Summer, as much as I loathe it, has gone by with lightning speed and while it felt like high school graduations were a nano-second ago, now I’m hearing how my friend’s children are starting their Senior year.
For so many of us, our Senior year was 30 years ago. Or more accurately this past spring marked that 30 year mark.
Of course, in my mind, the Class of ‘91 was the best one ever.
We had grown up during the ‘70s and ‘80s and the early years of the ‘90s felt so full of hope and promise of a bright future. It was the birth year of the internet and we had no idea how that would evolve.
I’ve been seeing some people saying they hope this school is a bit better than the last one.
Was it one or two? Honestly, things have run together so much the last 18 months that I am not sure.
And I can totally get that.
Our Senior year can be so special and it can really be tough when it’s not the year we want.
My 12th grade year was totally different than what I expected.
I had planned — and Mama had paid for — to take my senior year in absentia, with me completing the remaining credits I needed through the University of Georgia.
I had several reasons for wanting to do this, the main one being my grandfather had Alzheimer’s and it was getting progressively worse. He was in and out of hospitals and I wanted to be able to spend as much time with him as I could.
My plan was off to a smooth start, with me finishing most of my classes over the summer.
But, the first week when school started back, my mother received an unsettling phone call.
I had already tallied five absences —unusual even for my school skipping self.
I went to the school and found out that my in absentia year wasn’t going to be honored and if I wanted to graduate, I would need to get in class. And Mama needed to pay the tuition — money she had spent on the classes from UGA.
I didn’t know what to do.
I was angry, my default emotion even then. I cried. I wailed.
It was a rough 45 minutes.
Then I asked Mama what we were going to do.
“You’ve got to go to school somewhere,” she said.
Did I really though? For someone who has been a professional student the majority of her adult life, I was perfectly fine with skipping this last year of school.
So I went to the public high school and enrolled.
Let me tell you something, this was one of the biggest changes I had encountered in my painfully sheltered life.
My previous school had maybe a little under 300 students from kindergarten through 12th grade, and it was easy to know practically everyone.
I had known most of my classmates since I was four years old. Fourteen years is almost literally a lifetime when you’re a teenager.
I was terrified out of my mind.
What if I didn’t make any friends? What if they didn’t like me?
I had always been a bit weird and introverted, but when someone’s grown up with you, they’re used to it. What if I didn’t find someone that understood my weird ways and oddities?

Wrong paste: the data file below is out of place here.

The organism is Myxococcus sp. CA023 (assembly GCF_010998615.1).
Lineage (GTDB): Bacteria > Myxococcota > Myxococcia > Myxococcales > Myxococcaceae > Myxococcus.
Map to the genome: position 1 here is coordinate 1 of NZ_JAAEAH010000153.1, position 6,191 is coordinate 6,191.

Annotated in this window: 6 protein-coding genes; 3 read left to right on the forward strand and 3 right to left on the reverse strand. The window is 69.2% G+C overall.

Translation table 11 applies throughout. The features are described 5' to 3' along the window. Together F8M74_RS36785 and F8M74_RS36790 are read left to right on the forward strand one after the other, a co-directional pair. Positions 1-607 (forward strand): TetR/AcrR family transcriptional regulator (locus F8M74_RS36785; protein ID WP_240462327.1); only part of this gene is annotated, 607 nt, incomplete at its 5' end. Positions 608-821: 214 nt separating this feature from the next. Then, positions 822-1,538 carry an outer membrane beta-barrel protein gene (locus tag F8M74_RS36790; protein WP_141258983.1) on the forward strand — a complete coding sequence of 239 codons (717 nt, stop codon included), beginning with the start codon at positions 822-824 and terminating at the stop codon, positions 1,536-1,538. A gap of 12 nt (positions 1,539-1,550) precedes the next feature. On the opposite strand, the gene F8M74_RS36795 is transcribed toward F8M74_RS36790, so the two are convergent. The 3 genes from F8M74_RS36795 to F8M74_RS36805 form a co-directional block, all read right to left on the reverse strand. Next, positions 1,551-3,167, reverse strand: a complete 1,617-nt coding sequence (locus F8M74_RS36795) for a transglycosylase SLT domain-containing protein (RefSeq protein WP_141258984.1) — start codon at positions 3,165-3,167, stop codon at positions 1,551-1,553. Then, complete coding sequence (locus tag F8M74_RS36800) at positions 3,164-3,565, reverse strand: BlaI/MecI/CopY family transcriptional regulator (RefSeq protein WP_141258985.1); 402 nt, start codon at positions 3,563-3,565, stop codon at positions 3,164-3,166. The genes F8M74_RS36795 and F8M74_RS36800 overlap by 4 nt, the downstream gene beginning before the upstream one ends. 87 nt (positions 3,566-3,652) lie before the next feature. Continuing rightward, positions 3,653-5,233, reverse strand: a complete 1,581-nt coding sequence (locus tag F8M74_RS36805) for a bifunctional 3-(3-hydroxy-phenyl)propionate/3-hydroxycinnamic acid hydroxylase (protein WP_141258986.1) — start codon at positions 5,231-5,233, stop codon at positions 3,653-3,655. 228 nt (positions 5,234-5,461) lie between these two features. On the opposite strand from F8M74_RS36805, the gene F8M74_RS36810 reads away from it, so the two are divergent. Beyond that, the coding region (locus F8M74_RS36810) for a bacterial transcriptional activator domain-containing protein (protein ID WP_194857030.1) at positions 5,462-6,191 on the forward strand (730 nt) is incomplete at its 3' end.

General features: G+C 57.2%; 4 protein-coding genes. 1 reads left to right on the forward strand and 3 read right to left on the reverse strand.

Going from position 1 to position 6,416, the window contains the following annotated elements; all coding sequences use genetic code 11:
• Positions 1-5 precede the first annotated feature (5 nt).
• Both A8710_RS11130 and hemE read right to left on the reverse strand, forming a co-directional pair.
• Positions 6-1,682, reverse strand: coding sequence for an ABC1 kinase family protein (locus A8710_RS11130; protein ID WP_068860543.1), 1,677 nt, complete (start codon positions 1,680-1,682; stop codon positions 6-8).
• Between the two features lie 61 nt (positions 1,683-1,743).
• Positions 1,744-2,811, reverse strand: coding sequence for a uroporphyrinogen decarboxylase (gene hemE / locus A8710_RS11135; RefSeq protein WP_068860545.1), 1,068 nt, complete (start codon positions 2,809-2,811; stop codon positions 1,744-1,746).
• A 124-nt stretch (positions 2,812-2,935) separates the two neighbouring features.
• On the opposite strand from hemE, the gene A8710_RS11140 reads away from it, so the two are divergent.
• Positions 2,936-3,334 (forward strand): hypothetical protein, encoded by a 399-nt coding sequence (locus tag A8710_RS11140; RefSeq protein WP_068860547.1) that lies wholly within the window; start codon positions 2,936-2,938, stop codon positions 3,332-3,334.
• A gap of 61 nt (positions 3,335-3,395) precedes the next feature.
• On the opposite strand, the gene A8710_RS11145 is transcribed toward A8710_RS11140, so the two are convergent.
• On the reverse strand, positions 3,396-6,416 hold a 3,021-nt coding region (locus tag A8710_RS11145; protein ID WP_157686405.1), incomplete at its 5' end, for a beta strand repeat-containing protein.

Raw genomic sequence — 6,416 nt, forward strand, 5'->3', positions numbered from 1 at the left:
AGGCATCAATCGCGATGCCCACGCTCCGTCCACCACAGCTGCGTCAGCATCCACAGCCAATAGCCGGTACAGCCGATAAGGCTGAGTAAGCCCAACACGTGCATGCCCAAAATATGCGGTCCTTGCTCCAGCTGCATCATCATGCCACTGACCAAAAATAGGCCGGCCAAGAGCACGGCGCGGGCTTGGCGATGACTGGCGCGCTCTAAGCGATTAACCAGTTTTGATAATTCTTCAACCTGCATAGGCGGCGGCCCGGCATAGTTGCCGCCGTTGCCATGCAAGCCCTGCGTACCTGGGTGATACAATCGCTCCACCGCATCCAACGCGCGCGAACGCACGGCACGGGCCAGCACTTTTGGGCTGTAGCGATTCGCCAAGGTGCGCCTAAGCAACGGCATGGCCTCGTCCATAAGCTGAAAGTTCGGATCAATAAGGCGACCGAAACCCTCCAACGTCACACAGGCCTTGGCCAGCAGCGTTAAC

Would the friends I grew up with still be my friends, or would I lose them because we didn’t have the experience of our last year and graduating together?
There were a lot of changes coming at me at once. And those that know me well will tell you I like change about as much as a finicky, high strung cat.
But, I didn’t really have a choice. I had to finish my last year, so I just had to jump in there no matter how uncomfortable I was.
Kids have had to do that in more ways than I can even consider since 2020. The things they have had to worry about recently make my fears pale in comparison.
They’ve had their classes go online, then hybrid, and now, they’re back in the classroom for hopefully what will be a completely uneventful and mundane school year.
Our teachers have had to adapt on a dime, too.
Change can be a bit unnerving, especially when there’s so many things we don’t have any control over.
My Senior year ended up being better than I anticipated, and in the end, I was grateful for the changes it opened up for my life.
Even when things may feel like they are set up to be a tremendous obstacle, they can end up bringing some wonderful things into our life, that otherwise, we wouldn’t have even considered.
Hopefully, this year will bring some of those fortuitous moments into our perspective.
Sudie Crouch is an award-winning humor columnist residing in the North Georgia Mountains among the bears, deer, and possibly Sasquatch. You can connect with her on Facebook at Mama Said: A Collection of Wit, Humor, and Deep-Fried Wisdom. Her recently published book, ‘Mama Said: A Collection of Wit, Wisdom, and Deep-Fried Humor’ is available in paperback and Kindle download on Amazon.